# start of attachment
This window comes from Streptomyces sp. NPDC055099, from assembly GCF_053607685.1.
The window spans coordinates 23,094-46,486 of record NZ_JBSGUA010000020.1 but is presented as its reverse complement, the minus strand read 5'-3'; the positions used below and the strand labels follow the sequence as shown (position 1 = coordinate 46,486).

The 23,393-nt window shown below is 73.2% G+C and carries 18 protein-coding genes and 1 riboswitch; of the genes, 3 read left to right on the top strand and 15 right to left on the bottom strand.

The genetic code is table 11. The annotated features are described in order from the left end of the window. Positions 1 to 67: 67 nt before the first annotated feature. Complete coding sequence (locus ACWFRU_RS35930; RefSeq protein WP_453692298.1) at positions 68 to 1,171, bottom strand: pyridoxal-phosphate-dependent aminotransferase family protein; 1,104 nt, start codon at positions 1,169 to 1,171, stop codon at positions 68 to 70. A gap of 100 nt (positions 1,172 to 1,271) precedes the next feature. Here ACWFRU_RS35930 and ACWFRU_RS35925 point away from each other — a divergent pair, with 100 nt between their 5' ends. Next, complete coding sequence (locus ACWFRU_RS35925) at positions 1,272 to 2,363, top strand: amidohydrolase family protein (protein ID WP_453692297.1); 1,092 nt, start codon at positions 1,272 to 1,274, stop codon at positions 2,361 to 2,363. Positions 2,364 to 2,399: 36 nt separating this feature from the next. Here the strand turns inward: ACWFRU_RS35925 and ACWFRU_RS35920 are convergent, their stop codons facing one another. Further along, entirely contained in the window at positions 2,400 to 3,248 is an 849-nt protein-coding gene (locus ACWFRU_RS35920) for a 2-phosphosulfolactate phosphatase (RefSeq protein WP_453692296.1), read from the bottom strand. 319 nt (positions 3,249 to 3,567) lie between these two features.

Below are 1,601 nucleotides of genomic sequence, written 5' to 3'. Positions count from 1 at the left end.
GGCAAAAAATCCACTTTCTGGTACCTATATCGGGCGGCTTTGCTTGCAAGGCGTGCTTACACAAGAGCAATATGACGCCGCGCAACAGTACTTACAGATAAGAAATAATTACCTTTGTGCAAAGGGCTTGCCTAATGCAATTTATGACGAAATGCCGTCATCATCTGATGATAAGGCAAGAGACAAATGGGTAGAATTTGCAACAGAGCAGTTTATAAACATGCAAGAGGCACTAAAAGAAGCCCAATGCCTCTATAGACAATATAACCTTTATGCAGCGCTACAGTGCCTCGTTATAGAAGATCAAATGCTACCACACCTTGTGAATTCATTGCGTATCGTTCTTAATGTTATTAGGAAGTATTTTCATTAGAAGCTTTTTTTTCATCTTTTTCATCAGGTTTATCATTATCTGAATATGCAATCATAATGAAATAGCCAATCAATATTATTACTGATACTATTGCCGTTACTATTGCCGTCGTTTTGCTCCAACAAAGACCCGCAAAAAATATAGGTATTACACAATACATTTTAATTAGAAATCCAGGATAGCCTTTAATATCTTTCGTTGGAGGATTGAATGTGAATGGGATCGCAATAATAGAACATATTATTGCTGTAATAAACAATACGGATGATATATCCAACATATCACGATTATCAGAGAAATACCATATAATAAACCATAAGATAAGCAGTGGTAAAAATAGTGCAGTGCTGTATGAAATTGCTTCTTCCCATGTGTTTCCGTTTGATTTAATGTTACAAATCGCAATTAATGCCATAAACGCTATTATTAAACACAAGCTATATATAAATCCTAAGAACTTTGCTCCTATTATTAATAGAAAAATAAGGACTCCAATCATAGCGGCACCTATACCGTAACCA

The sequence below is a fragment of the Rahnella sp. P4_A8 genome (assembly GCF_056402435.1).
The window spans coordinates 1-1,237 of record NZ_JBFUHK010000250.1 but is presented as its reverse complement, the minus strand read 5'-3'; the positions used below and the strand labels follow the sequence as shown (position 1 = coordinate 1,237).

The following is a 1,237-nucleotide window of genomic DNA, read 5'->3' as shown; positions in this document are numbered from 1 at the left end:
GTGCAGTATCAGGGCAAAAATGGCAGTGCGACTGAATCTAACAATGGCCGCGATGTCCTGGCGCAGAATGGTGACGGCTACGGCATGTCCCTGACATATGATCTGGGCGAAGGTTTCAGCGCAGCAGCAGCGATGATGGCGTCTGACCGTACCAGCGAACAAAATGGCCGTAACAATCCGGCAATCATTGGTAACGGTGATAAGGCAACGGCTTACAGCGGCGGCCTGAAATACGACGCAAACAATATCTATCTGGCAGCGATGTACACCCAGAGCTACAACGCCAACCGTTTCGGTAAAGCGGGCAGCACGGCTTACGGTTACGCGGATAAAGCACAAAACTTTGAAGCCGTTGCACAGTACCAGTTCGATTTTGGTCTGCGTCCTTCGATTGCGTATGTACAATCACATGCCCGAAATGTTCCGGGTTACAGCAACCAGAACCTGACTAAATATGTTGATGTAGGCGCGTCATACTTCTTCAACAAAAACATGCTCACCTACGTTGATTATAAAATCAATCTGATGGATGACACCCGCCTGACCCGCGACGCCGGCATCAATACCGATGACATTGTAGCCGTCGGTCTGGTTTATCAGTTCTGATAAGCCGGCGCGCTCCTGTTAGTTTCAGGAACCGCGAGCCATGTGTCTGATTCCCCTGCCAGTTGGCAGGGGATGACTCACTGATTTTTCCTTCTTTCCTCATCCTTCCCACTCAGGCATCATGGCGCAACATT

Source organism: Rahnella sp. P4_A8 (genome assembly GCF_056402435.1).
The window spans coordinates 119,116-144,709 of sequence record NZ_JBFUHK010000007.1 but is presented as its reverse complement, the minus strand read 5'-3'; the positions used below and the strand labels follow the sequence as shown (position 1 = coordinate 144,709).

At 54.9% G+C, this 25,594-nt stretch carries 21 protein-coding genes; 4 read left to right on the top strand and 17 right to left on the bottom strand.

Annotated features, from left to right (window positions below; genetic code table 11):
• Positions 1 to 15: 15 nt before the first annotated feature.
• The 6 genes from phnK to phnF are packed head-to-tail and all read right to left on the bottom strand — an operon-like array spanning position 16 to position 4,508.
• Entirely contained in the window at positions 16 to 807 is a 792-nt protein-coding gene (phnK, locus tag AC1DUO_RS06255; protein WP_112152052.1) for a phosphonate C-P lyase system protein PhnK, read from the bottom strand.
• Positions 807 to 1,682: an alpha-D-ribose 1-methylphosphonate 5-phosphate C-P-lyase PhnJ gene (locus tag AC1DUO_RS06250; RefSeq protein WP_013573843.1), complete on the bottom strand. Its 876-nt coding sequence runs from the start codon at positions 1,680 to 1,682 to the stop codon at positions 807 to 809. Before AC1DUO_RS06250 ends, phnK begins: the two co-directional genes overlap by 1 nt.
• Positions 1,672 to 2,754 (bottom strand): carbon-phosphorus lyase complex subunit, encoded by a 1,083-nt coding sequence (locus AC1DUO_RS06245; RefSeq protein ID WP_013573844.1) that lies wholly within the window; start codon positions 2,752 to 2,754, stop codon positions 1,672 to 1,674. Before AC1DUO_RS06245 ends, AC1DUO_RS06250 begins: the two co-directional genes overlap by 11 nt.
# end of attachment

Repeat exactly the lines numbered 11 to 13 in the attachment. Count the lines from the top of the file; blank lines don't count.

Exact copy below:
Source organism: Rahnella sp. P4_A8 (genome assembly GCF_056402435.1).
The window spans coordinates 119,116-144,709 of sequence record NZ_JBFUHK010000007.1 but is presented as its reverse complement, the minus strand read 5'-3'; the positions used below and the strand labels follow the sequence as shown (position 1 = coordinate 144,709).

At 54.9% G+C, this 25,594-nt stretch carries 21 protein-coding genes; 4 read left to right on the top strand and 17 right to left on the bottom strand.